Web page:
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There are upsides to indefinite unemployment, especially when you find yourself in this particular predicament in the Autumn, the season of mists, mellow fruitfulness, and an abundance of glorious television drama. As I tread the vast waters of joblessness, not only is there ample time for me to avail of the delights of the Autumn drama output, there is also room to acquaint myself with classics that have previously escaped my attention. Thus I am currently ploughing through season 1 of The West Wing (a programme I cannot believe I have thus far neglected, and that makes me dearly want to swan around in a suit being eloquent and witty but also staggeringly intelligent and astoundingly efficient) whilst simultaneously enjoying new series of Peaky Blinders, The Good Wife and, of course, everybody’s favourite Sunday evening staple, Downton Abbey, the drama that drama forgot.

I would just like to mention here, as a disclaimer of sorts, that I have actually been taking productive steps to finding a job alongside all of this sustained consideration and critiquing of screen-based popular culture. My parents – with whom I am currently living – will probably read this, and I’d hate them to think that all of the hours I spend holed up in my bedroom are dedicated to lovingly binge-watching fifteen-year-old US TV dramas rather than the reality: carefully crafting cover letter after cover letter, and watching my practice psychometric test scores creep painfully slowly towards the desired percentile. Last year, when I was still basking in the luxury of student life, I wrote a column containing recommendations for television programmes that were appropriate as revision. Now that I find myself essay-less and exam-less, I feel an update may be necessary. And the truth is, there are countless lessons to be learned from the stars of the small screen. So without further ado, here it is – Productive Television Consumption: The Graduate Edition.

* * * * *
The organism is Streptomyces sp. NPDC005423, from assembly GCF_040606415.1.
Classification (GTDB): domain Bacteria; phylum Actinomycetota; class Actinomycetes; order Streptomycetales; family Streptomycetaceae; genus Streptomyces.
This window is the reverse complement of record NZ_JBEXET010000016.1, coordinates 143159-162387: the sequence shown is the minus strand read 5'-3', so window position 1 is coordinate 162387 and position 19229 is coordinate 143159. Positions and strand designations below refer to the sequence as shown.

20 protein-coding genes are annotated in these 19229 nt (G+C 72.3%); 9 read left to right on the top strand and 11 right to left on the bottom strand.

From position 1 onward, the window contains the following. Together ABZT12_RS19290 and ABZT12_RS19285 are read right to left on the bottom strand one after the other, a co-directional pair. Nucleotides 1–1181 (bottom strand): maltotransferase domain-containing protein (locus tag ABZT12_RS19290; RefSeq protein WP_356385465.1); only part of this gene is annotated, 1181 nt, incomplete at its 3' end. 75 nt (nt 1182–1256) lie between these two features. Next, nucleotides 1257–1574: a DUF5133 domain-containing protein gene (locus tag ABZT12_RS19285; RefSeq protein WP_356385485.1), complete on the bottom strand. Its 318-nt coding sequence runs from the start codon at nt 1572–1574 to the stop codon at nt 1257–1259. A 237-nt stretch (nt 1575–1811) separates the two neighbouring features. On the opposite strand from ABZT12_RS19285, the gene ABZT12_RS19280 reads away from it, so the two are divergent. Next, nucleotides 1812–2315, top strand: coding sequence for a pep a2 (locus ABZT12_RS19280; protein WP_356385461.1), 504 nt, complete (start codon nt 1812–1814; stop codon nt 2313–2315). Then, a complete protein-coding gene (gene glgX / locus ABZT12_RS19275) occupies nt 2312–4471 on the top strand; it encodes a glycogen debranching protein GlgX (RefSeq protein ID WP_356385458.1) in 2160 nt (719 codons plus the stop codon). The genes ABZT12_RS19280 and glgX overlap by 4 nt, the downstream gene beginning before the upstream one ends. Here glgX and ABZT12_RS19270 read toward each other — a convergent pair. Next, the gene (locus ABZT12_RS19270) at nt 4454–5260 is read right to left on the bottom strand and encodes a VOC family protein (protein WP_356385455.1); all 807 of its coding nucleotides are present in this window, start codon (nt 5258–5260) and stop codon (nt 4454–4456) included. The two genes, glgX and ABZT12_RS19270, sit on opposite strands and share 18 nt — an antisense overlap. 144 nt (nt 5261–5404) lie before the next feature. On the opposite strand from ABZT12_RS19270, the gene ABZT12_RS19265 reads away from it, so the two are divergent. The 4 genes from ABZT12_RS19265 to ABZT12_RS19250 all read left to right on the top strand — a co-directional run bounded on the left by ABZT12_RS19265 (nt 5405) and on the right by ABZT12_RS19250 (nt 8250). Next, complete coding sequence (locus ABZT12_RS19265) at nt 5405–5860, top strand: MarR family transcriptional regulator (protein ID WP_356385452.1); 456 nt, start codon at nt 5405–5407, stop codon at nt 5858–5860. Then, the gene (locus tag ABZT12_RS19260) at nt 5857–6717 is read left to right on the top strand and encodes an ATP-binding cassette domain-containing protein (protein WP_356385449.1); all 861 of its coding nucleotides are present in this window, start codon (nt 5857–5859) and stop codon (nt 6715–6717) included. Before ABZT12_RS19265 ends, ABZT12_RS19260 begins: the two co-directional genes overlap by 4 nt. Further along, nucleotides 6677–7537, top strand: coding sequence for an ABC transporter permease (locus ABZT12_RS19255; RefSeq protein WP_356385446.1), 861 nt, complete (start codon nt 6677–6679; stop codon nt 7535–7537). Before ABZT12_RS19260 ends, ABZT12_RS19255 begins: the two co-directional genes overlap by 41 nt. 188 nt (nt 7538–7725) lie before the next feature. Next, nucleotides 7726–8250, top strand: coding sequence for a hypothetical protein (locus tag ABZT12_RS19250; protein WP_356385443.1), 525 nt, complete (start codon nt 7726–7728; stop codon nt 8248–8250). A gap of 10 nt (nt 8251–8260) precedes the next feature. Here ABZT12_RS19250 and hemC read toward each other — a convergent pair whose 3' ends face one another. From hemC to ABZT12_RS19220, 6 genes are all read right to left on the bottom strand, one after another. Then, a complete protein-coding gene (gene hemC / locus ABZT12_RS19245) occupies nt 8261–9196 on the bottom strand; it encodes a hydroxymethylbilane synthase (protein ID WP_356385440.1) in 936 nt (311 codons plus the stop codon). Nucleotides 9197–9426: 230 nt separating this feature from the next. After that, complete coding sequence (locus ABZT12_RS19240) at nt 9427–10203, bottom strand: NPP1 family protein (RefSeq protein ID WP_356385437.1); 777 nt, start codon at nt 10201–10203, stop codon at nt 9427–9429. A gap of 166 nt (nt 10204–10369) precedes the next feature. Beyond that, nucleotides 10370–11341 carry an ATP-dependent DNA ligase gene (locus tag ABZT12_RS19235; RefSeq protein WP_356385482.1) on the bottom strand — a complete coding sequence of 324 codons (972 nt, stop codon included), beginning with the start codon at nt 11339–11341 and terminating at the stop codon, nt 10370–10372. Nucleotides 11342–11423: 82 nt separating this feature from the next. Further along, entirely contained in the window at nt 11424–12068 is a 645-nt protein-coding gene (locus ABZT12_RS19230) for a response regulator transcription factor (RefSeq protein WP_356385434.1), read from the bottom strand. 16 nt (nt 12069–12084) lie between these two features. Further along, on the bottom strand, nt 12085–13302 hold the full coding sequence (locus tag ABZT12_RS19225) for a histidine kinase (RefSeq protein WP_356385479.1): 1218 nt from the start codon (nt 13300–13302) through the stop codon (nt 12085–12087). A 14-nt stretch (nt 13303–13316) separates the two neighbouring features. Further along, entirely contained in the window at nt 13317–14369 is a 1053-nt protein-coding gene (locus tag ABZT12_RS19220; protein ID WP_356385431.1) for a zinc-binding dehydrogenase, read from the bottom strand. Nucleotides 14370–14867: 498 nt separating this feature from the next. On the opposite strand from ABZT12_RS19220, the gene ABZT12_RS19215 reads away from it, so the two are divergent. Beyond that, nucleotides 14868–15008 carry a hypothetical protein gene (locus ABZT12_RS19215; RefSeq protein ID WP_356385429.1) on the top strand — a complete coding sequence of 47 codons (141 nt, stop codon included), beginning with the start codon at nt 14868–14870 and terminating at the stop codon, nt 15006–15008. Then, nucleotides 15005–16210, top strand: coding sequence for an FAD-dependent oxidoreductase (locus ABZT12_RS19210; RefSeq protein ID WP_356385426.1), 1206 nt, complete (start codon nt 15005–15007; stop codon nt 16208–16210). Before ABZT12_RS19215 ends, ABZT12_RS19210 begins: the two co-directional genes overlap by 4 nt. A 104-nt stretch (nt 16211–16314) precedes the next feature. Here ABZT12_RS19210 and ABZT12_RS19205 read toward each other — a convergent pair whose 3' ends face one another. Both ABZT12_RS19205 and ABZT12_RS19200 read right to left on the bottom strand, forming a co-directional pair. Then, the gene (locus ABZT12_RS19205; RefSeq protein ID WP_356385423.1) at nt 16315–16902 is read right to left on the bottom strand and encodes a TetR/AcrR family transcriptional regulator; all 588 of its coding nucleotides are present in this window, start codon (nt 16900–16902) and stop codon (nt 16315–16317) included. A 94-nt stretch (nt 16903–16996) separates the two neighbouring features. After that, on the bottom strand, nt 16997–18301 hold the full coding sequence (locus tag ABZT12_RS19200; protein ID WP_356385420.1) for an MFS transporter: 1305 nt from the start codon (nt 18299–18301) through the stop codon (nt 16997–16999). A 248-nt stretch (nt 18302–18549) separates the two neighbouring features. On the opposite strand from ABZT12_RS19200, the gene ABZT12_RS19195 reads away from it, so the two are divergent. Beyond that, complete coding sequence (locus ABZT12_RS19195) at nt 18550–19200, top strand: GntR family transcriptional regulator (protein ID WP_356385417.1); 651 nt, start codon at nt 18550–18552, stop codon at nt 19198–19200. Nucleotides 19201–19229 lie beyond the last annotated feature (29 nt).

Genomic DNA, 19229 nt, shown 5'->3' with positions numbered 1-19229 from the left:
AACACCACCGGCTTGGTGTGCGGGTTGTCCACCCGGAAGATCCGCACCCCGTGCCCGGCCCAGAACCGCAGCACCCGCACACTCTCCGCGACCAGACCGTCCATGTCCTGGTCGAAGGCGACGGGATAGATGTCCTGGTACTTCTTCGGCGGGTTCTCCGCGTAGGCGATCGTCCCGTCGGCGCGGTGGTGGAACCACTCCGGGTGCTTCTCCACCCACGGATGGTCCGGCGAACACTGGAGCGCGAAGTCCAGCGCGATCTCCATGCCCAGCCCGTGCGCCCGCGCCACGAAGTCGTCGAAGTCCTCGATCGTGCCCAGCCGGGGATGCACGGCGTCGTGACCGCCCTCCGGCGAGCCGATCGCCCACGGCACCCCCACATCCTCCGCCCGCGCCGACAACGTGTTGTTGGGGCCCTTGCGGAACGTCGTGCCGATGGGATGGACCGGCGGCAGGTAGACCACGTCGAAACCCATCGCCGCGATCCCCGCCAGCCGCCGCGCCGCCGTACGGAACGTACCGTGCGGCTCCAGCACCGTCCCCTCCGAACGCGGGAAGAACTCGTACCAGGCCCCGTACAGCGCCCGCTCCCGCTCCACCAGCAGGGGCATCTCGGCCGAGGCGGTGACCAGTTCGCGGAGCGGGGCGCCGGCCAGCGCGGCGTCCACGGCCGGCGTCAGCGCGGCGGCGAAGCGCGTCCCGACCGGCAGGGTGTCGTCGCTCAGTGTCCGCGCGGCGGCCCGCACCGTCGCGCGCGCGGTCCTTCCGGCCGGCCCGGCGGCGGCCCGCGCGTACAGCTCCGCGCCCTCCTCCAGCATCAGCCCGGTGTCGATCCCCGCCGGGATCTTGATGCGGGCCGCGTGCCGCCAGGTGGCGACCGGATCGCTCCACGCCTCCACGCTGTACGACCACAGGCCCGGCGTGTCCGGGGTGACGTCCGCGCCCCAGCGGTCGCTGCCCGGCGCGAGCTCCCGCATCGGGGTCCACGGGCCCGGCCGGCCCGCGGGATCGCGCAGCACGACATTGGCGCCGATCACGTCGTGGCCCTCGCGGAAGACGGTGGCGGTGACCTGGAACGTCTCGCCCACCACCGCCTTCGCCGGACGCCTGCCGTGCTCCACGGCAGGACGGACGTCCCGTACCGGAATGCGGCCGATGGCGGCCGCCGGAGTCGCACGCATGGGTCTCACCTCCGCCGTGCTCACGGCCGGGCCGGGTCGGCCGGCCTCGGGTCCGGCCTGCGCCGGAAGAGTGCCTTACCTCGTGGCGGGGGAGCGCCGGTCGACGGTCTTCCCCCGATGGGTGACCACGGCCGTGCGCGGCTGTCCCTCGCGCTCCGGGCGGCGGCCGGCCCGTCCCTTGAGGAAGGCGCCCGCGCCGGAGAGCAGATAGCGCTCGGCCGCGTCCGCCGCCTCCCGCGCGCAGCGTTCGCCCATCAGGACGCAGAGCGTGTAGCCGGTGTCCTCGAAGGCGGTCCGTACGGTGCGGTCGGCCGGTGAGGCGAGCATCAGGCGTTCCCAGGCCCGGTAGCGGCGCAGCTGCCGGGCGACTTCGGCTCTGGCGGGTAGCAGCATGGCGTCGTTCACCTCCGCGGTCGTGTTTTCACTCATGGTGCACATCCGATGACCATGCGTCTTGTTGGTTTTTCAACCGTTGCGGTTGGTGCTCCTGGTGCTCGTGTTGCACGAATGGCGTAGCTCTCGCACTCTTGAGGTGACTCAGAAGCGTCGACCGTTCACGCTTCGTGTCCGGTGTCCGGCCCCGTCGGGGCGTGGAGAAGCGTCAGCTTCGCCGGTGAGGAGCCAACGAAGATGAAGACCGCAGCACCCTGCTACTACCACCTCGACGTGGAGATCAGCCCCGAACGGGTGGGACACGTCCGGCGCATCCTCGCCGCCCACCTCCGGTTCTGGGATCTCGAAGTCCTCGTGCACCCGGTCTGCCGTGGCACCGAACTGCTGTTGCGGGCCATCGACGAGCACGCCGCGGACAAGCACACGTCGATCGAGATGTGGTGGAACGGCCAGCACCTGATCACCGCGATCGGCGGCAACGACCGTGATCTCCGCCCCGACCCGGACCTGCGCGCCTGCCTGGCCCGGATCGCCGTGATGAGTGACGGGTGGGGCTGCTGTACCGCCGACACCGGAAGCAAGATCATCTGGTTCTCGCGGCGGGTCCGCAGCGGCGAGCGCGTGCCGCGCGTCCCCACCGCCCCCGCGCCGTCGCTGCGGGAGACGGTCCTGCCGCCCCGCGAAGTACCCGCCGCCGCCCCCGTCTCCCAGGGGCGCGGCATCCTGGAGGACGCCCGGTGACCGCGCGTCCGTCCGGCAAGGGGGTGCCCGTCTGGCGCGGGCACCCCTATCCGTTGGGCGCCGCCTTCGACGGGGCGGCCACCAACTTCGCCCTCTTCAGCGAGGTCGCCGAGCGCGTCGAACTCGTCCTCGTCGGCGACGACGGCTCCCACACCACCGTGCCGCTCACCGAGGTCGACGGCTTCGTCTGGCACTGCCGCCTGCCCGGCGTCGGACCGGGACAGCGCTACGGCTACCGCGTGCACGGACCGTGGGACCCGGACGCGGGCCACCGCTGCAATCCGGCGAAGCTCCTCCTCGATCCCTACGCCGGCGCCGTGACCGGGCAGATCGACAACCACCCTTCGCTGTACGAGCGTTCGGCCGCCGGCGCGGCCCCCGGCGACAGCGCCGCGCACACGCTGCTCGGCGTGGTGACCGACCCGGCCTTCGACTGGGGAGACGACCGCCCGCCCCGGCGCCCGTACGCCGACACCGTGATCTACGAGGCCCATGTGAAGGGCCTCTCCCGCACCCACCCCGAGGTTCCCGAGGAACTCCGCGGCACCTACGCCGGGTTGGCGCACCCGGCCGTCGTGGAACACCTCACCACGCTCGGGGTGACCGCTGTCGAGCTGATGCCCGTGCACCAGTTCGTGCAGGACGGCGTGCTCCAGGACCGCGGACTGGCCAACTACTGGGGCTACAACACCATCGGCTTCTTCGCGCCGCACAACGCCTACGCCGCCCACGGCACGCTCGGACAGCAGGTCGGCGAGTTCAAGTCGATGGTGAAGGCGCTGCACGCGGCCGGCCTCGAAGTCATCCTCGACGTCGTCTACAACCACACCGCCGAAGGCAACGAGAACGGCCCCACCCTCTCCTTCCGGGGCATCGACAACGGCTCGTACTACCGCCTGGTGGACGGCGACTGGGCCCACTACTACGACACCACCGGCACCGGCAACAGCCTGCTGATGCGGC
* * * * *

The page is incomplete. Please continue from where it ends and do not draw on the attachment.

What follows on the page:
Core competencies: lessons from the Bake Off.

Independence. Drive. Initiative. Determination. Risk-taking. Tenacity. Multitasking skills. Ability to produce the perfect choux pastry.

Until that last one, this could easily have been yet another list of core competencies reeled off by yet another ‘Requirements’ section on yet another graduate scheme website. In fact, it’s a list of all the qualities possessed by our beloved Great British Bake Off contestants. With that in mind, the only motivation I have for watching this week’s final is because I’m looking to gain inspiration for any application forms, interviews or assessment days that may miraculously come my way. It’s obviously not just because I quite like gazing at baked goods for extended periods of time. Nothing to do with that.

'Can you tell me about a time when you showed initiative under the icy glare of Paul Hollywood?'

‘Can you tell me about a time when you showed initiative under the icy glare of Paul Hollywood?’

Surviving numerical reasoning: Daisy in Downton Abbey